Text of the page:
Real Estate Crowdfunding – In Plain English…

Crowdfunding is not a new concept. Cooperatives and communities have used crowdfunding even in the era preceding the internet.

The virtual world has definitely helped crowdfunding and the advent of social media has simplified it further.

More important than anything else is the fact that crowdfunding is now an effective way to raise money.

The concept can be actually explored by almost anyone with a worthwhile idea to raise funds and finance the execution of the plan.

There are some restrictions to how much you can raise in which country and for what purpose.

You would need to check out the specific laws pertaining to your industry in your country and state.

Real estate crowdfunding is now legal in many countries.

All developed nations allow real estate crowdfunding and there are dedicated sites where you can pitch your project.

Crowdfunding is not limited to the major social networks or popular social media sites.

There are specializes websites, much like the payment gateways or apps that focus solely on facilitating monetary transactions.

Crowdfunding vs. Real Estate Crowdfunding

While the basic concept and premise remain the same, there are some subtle and a few consequential differences between crowdfunding in general and real estate crowdfunding.

General crowdfunding may be for a company, perhaps a startup, or a business that is trying to develop a new product.

This is an ongoing quest and the company can offer some stakes to those who contribute.

In case of products, the company or the entrepreneur may offer one or more of the manufactured items to those who contribute on the basis of the amount they fund. Real estate crowdfunding does not and cannot work in such a manner.

Crowdfunding enables you to raise funds by harnessing the power of the masses.

You are not looking at a million dollars from one person or a few investors.

You are trying to raise a few dollars from many and possibly a few hundred dollars from some.

You will have people who would be willing to fund thousands of dollars if they are enthused over your project and want to be generous.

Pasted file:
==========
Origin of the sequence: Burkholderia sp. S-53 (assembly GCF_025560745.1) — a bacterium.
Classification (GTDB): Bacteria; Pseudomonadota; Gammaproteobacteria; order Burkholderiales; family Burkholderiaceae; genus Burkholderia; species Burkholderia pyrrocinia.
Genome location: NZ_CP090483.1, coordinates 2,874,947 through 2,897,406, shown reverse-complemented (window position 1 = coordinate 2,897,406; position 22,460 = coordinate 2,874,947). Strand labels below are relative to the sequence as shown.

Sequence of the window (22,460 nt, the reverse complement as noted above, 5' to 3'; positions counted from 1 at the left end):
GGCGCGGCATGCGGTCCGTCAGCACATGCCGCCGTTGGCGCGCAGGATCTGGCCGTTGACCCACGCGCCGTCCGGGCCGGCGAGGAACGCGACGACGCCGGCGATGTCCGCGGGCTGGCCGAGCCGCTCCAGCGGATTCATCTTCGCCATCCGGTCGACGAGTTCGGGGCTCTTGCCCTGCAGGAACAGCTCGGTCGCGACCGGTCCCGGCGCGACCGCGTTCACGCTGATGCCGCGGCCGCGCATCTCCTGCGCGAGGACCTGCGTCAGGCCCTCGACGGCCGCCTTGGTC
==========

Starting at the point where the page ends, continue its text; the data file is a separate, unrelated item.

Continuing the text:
Yet, crowdfunding is about harnessing the power of more people and raising smaller amounts from them instead of trying to have one investor take up the whole chunk and also reserve the entire pie of returns.

Real estate is a finite project.

Developers cannot really offer part ownership of the residences, office spaces or stores.

The crowd funding the project is also not going to be interested in owning a space somewhere far away where they have no investments or any venture really.

The financial return is the most and the only driving force in case of real estate crowdfunding.

Even if a developer is also a property management company and intends to churn out a recurring profit, the investors may not want to be a part of something that can get complicated.

Long term returns may be minuscule compared to onetime gains and more people would get excited only when they see a substantial return on their initial investment.

The scenario is quite different when you are crowdfunding a tech project or developing a cutting edge tool, product or program.

In case of real estate projects where there is no outright sale of the properties being developed and there would be ongoing rental income or some other utilities then the investors would look for shareholding or they would want to earn a share of the profits.

Some investors may be looking for a share of the revenue depending on what the initial pitch is and how the whole crowdfunding process is carried out.

Projects that do not have outright sales are not finite and hence onetime returns may not be as lucrative for investors.

One must study the scope of possibilities and get familiar with the trends vis-à-vis the type of project. How much funds one must raise and the types of investors needed will determine the returns.

Sites for Real Estate Crowdfunding

All investors who partake in real estate crowdfunding can be classified into two types: accredited and non accredited.

Accredited investors are those who have earned more than two hundred thousand dollars in the last two years or have a joint income with a partner of more than three hundred thousand dollars in the same period of time.

Anyone with a net worth of over a million dollars excluding the value of the house they reside in is an accredited investor.

Directors, executive officers and general partners of issuers of non regulated securities are also accredited investors.

You can expect accredited investors to offer more money but they are more often than not demanding too.

There are many sites for real estate crowdfunding. Some have more accredited investors than others.

Their popularity varies of course and so does the amount of money you can raise.

The most useful sites right now are:

  • Fundrise,
  • RealtyMogul,
  • GroundFloor,
  • Rich Uncles,
  • Holdfolio,
  • MinnowCFunding,
  • American Homeowner Preservation,
  • Small Change,
  • LendingHome,
  • Patch of Land, RealtyShares,
  • Prodigy Network,
  • RealCrowd,
  • EquityMultiple,
  • InstaLend,
  • CrowdStreet,
  • 1031 Crowdfunding,
  • AlphaFlow
  • PeerStreet.

Some of these may be ideal for you and some may be unsuitable.

Compare the propositions, understand their strengths and weaknesses, try to prioritize the site that is trending or hot right now as you are more likely to get access to a larger number of investors and that will make the whole process of raising funds much simpler as well as surefire.

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